Bettman: The notion that we call back a goal because there’s a toe over the line — the rule is the rule. And I have no doubt that if we didn’t get it right, that the toe was over the line, there would be a lot of screaming about the fact that we got the call wrong.
So if you think back to the Tampa game, where everybody was focused on that offside call, the fact of the matter is everybody in Pittsburgh would’ve been screaming if we didn’t get the call right. Whether or not we use video replay, there are so many cameras that television has that they get to see.
And so, the better question may be: Do you want to have an offside rule? I’m not advocating that we should get rid of the offside rule, but the notion, ‘well, the rule was only violated by a little.’ Either you enforce the rule or you don’t. And if you don’t get it right, and we say, ‘oh, it was only over a little,’ then the other team and its fans and everybody watching the game is gonna say ‘well, how are you enforcing the rules?
As much shit as I give Gary Bettman I do so while knowing that his job is not easy. The decision to implement more cameras and start closely looking at plays that were potentially offsides was one that I am sure was a long time in the making, but having seen that decision play out I think most hockey fans would tell you it was the wrong one. Not because we - as a viewing audience - don't like rules upheld to the best of their ability, but because we only want them upheld to the point in which it doesn't detract from the viewing experience. I think you would be hard pressed to the say that the exorbitant amount of time that has been dedicated to making sure infractions - that may or may not have had an effect on important goals - get called by the book hasn't been detrimental to the flow and the rightful outcome of playoff games.
Now, in the sense that you are never going to appease everyone on any given play, Gary Bettman is correct in essentially saying that someone is always going to have room to bitch. I just think he choose the option that would undoubtedly lead to more bitching. Sure, there are blatant offsides plays that went uncalled and cost teams games in the past, but they were few and far between. These ticky-tacky calls (like the one above) that are decided by one touch of the toe after being zoomed in on time and time again by a high definition camera wouldn't have led to "screaming" in the past because no one would have known any better. The choice to closely review them, and re-review them, re-re-review them was made, and now every single situation that's even relatively close to being illegal is under close, monotonous scrutiny that brings the fast paced action of postseason puck to a slow, tedious crawl.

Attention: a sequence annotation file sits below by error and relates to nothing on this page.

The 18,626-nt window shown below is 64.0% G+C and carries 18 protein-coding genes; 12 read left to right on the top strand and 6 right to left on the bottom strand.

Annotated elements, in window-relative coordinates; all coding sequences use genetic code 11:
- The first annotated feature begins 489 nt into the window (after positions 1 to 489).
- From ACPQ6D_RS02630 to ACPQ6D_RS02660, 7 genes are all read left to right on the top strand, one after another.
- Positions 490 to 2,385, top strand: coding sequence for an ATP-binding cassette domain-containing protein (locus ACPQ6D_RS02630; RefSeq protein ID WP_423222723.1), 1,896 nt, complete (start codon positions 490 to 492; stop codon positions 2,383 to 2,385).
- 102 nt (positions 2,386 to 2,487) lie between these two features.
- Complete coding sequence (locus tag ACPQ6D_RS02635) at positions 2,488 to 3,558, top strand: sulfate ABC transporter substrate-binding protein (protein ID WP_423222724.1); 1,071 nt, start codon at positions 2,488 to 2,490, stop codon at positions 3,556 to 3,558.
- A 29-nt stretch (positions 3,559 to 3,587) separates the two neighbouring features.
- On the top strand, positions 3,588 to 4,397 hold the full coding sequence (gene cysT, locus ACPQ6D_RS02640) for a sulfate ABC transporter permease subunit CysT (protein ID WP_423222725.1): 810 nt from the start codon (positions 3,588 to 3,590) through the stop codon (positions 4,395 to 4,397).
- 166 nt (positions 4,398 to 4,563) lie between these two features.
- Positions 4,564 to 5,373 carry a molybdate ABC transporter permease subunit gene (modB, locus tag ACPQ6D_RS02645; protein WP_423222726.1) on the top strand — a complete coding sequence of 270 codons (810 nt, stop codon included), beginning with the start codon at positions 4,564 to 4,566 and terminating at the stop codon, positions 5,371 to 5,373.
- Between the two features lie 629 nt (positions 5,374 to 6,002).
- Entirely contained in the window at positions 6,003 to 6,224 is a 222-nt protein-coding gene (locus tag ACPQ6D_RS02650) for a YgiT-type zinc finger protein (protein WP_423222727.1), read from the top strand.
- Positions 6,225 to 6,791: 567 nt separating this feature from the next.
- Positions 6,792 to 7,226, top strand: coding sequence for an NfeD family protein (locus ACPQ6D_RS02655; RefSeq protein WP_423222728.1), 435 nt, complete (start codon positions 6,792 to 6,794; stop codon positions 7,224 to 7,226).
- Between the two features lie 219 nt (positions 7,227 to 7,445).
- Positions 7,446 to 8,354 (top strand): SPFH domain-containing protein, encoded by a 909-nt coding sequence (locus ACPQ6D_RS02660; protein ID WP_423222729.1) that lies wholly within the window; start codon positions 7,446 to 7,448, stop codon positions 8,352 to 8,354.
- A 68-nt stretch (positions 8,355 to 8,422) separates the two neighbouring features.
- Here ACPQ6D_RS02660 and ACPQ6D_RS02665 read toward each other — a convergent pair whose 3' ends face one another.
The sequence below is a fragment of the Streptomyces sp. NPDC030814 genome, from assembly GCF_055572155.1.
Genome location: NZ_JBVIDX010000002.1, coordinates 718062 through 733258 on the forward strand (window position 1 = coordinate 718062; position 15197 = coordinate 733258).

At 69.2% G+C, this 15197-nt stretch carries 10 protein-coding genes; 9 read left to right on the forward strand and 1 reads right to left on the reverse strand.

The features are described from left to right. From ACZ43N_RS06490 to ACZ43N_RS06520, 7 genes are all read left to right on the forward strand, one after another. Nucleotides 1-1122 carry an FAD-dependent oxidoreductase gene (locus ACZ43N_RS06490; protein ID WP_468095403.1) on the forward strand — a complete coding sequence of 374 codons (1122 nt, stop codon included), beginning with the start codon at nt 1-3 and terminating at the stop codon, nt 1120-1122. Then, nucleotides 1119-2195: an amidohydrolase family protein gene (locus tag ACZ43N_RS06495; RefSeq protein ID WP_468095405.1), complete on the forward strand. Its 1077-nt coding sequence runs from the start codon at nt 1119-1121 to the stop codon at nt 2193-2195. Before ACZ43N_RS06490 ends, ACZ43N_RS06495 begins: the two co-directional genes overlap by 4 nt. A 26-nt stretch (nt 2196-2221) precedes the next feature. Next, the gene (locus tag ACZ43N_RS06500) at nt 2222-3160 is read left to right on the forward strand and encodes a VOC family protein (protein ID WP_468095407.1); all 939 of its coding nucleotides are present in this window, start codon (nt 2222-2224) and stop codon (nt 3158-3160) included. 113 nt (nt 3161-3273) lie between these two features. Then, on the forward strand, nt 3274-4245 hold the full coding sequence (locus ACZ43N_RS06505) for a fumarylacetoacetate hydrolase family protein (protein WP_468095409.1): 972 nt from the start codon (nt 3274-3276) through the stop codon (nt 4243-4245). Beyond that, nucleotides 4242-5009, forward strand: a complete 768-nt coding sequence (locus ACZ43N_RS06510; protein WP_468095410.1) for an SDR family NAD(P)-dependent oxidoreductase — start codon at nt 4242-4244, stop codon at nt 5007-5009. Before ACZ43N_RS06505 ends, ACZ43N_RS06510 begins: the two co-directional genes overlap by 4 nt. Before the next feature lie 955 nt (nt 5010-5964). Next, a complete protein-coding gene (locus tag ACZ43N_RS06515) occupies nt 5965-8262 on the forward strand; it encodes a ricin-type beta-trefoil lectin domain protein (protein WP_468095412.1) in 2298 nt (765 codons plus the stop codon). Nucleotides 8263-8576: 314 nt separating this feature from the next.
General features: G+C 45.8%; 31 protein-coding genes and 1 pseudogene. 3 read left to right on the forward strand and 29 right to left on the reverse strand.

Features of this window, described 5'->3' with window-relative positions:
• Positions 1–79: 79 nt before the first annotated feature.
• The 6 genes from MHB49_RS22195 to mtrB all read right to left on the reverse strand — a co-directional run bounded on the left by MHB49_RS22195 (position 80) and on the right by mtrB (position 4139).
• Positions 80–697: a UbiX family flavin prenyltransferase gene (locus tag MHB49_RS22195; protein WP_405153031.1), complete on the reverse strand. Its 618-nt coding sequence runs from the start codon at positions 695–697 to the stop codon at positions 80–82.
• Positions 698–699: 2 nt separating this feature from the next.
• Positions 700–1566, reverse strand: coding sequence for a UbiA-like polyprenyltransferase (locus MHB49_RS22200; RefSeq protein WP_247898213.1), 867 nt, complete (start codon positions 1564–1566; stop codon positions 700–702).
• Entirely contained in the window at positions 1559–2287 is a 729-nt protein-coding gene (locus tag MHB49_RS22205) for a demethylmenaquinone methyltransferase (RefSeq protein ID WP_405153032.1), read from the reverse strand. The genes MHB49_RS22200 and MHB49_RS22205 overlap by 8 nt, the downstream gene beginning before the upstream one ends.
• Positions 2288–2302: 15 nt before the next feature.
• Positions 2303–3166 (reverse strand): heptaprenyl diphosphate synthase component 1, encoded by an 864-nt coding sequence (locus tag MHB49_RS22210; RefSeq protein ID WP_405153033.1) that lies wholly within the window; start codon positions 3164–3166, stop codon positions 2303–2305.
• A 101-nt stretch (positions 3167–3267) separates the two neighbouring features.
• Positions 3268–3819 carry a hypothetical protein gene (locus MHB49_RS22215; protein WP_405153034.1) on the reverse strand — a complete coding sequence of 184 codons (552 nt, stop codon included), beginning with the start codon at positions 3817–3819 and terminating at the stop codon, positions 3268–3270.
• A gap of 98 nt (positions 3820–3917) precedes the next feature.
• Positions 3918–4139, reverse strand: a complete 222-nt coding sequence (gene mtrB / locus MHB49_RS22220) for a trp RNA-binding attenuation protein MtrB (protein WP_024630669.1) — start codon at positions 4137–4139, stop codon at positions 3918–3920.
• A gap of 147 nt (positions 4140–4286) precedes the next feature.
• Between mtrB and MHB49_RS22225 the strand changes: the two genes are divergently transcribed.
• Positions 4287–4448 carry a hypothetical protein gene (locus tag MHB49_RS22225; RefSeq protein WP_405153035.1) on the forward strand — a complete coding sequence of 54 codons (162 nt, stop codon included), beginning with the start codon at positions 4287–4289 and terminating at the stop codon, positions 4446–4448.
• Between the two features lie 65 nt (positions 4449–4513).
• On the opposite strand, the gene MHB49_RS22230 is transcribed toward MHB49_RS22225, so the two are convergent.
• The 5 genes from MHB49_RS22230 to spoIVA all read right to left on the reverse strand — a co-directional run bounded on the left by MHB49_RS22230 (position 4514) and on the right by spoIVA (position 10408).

To simply say that "you either enforce the rule or you don't" is factual untrue, because the league has survived - without too much controversy as a matter of fact - loosely calling offsides to the best of their ability for years. Of course you'll always issues with human error when you are talking about a lineman's instinctual call. However, it's less of an issue than leaving the fans stuck picking their ass for five minutes at a time wondering what the actual score of a game is when we should be glued to the edge of our seats by the continuation of the end-to-end action that makes playoff hockey so exciting. Gary Bettman was undoubtedly in a lose-lose situation, but - while understanding that this is in retrospect - he clearly took a bigger L than he needed to.